Looking around Tate Modern I noticed several works about the artist's own body, leaving a trace of it etched into the work. A poetic moulding of artist and material, the imprint of themselves remaining in this object. When the object undoubtedly survives, and the artist does not, the ghost of the objects’ maker remains immortalised perhaps forever.
Giuseppe Penone, Breath 5, 1978.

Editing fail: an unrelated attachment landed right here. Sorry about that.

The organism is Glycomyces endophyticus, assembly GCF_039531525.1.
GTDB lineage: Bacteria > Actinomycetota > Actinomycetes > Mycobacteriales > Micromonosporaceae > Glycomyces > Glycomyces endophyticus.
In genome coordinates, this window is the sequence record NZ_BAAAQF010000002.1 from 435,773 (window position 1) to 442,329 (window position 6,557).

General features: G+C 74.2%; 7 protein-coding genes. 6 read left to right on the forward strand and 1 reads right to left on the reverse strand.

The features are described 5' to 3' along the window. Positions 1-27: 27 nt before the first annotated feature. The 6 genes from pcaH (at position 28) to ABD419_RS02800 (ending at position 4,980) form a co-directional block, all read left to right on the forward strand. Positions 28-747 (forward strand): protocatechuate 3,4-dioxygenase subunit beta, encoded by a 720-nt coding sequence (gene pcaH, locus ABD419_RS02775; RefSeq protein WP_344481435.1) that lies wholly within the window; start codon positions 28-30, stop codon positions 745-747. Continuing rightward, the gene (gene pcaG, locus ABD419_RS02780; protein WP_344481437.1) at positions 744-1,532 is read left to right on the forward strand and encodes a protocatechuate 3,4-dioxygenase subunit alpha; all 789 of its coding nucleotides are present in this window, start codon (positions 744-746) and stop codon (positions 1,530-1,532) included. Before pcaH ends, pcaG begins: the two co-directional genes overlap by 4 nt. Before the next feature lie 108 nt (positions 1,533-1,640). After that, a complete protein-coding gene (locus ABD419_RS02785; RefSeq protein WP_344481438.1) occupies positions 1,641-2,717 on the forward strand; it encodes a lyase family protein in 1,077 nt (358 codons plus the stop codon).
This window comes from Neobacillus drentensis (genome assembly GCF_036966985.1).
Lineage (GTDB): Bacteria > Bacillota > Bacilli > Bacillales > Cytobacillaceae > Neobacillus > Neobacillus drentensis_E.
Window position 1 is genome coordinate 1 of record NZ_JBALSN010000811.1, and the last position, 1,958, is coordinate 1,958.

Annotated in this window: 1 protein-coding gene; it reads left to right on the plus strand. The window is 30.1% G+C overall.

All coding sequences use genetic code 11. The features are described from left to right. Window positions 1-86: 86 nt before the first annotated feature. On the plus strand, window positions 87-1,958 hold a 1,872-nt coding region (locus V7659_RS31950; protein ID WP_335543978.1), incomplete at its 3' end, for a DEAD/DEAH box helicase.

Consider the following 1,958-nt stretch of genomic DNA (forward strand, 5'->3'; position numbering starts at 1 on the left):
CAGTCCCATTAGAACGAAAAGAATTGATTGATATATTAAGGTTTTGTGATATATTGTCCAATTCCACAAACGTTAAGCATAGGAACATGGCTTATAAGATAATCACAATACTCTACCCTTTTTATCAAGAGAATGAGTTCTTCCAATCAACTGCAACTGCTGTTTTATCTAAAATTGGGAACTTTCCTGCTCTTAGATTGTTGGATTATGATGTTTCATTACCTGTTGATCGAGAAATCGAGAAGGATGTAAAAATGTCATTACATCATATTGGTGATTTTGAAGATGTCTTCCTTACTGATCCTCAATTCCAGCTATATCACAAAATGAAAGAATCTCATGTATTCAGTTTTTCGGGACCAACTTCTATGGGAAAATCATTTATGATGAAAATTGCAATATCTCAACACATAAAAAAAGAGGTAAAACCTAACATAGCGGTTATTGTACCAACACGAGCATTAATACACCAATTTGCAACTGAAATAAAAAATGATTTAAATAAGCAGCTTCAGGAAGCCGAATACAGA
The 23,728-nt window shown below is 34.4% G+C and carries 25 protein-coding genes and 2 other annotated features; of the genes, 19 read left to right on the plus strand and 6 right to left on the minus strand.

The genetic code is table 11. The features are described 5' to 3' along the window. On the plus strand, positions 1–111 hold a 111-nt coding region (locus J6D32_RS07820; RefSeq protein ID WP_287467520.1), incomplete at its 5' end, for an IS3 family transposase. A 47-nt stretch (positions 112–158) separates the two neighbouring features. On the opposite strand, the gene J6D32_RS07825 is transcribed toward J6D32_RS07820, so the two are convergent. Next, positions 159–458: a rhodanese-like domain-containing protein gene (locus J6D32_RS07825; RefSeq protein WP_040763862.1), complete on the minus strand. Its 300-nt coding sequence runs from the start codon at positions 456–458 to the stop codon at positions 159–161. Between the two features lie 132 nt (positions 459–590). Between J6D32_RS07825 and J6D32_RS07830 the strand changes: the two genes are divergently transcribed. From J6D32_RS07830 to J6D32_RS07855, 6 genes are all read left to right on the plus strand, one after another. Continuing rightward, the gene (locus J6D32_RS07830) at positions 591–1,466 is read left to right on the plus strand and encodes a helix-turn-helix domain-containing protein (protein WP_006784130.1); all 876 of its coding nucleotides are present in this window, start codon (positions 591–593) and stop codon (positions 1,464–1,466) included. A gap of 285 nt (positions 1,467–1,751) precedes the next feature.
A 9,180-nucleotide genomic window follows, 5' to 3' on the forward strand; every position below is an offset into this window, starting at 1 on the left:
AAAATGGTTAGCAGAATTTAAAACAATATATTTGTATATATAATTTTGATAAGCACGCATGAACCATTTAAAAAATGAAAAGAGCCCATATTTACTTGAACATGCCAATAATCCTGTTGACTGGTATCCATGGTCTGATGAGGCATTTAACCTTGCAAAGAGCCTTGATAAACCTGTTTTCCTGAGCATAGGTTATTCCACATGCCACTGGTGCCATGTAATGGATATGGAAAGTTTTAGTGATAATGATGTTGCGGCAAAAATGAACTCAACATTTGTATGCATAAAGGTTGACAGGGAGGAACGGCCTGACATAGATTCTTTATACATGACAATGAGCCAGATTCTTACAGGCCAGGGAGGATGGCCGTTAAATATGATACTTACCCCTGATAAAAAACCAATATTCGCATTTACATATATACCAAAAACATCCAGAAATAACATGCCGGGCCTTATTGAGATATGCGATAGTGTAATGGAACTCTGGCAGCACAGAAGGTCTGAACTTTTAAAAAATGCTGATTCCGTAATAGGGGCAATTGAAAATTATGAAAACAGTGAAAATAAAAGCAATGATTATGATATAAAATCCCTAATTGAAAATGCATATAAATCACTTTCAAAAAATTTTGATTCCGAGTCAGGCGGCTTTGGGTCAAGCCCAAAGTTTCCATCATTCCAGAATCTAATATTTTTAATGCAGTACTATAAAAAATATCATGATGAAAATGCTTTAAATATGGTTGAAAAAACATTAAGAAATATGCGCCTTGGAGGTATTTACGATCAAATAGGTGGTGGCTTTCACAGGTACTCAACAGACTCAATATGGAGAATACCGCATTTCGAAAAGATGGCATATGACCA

A large brown terracotta clay sculpture (1.5m tall). The marks running down the length of the pot are from his jeans, leaving the impression of his body as he leaned on the pot in order to form its shape. The overall teardrop form is the shape that he imagined his own exhaled breath to take. Combining an invisible aspect of his body, with a physical shape of another, more easily and literally recorded. Both ‘things’; the un-mappable breath, and the imprint-able trouser leg, are now both visible traces. The real and the made up; neither now present. We are left with an impression; the imagined shape of one and the fossil of the other.